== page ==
Physician assistants (PAs) have a versatile role in the healthcare field. They perform many of the same services as physicians, such as diagnosing patients and creating treatment plans, and they work in all areas of medicine — from primary care and psychiatry to emergency services and more.
But becoming a PA typically requires less education and training than what is required to become a doctor, making it faster for PAs to get trained and hit the ground running in their career.
And considering the U.S. is on track for a serious physician shortage over the next decade, physician assistants have a unique opportunity and ability to fill this anticipated gap in services. Here’s what you need to know about how to become a physician assistant.
Average physician assistant salary
According to the Bureau of Labor Statistics (BLS), the median salary for a physician assistant in 2019 was $112,260. But salaries for physician assistants vary by location.
BLS data shows that Connecticut, Washington and New Jersey rank as the highest paying states for PAs, with average salaries ranging from $129,440 to $137,060. Louisiana and Kentucky’s average salary, however, falls within the mid-$80,000 range.
PA salaries also vary by specialty. The 2019 Statistical Profile of Certified Physician Assistants detailed the top-earning specialties for PA positions as follows:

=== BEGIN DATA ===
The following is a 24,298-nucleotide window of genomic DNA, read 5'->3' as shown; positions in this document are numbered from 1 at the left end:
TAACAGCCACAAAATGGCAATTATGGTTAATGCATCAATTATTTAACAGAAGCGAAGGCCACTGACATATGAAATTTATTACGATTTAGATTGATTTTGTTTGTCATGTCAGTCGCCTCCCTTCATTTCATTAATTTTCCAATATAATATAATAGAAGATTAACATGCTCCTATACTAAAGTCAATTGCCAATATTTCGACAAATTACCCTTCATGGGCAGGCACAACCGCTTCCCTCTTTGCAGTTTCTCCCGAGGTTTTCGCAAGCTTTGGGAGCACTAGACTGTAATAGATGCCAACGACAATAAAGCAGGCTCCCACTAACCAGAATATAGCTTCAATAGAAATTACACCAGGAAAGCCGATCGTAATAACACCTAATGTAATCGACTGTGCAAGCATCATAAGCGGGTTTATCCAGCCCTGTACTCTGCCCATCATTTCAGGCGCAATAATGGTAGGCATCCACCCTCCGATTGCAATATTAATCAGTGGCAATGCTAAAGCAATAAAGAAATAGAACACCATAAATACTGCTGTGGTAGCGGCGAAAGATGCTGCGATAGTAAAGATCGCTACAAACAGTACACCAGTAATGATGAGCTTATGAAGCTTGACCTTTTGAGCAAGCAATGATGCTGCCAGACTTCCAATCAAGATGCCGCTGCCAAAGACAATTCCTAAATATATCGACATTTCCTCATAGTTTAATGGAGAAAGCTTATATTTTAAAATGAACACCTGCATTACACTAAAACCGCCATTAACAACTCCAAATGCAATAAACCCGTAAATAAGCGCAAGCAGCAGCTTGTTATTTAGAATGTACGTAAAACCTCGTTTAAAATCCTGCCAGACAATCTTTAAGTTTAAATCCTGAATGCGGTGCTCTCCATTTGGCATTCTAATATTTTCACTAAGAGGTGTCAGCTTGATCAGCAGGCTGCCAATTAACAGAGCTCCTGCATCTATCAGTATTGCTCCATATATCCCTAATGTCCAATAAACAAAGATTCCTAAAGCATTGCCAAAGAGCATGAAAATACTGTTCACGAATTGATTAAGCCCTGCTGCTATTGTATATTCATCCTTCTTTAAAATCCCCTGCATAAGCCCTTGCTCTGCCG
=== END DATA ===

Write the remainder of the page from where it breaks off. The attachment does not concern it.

Critical Care Medicine
Surgery — Subspecialty
Surgery — General
As with most professions, areas that tend to have a higher cost of living or experience a shortage of necessary workers usually pay more.
How to become a physician assistant
Don’t let the word “assistant” fool you into assuming that the PA profession is limited to a supportive role or that it doesn’t require extensive education and clinical training.
Physician assistant positions typically require a master’s degree from an accredited PA school and hands-on patient care experience.
Here are the basic steps to become a PA:
- Complete your bachelor’s degree program. Coursework in basic and behavioral sciences is needed, and most PA programs require prerequisites in chemistry, physiology, anatomy, microbiology and biology.
- Gain medical experience. PA program applicant pools are often competitive, making experience in a healthcare setting — either by working or volunteering — even more important. For example, a PA program applicant may have experience as a registered nurse, EMT or paramedic.
- Apply to an accredited PA program. Look through this list of ARC-PA accredited physician assistant programs by state.
- Complete a master’s-level program. Most physician assistant programs are approximately two to three academic years and include classroom and clinical training.
- Pass the Physician Assistant National Certification Exam (PANCE) licensing test.
- Complete your state’s licensing requirement. You must be licensed in your state before you can start seeing patients. Each state’s requirements vary.
Once you become a PA, you’ll need to maintain your certification by completing 100 hours of continuing education every two years. You’ll also need to take a recertification exam every 10 years.
Expected costs to become a physician assistant
Because PAs require an advanced degree, you can expect your physician assistant education to cost at least six figures.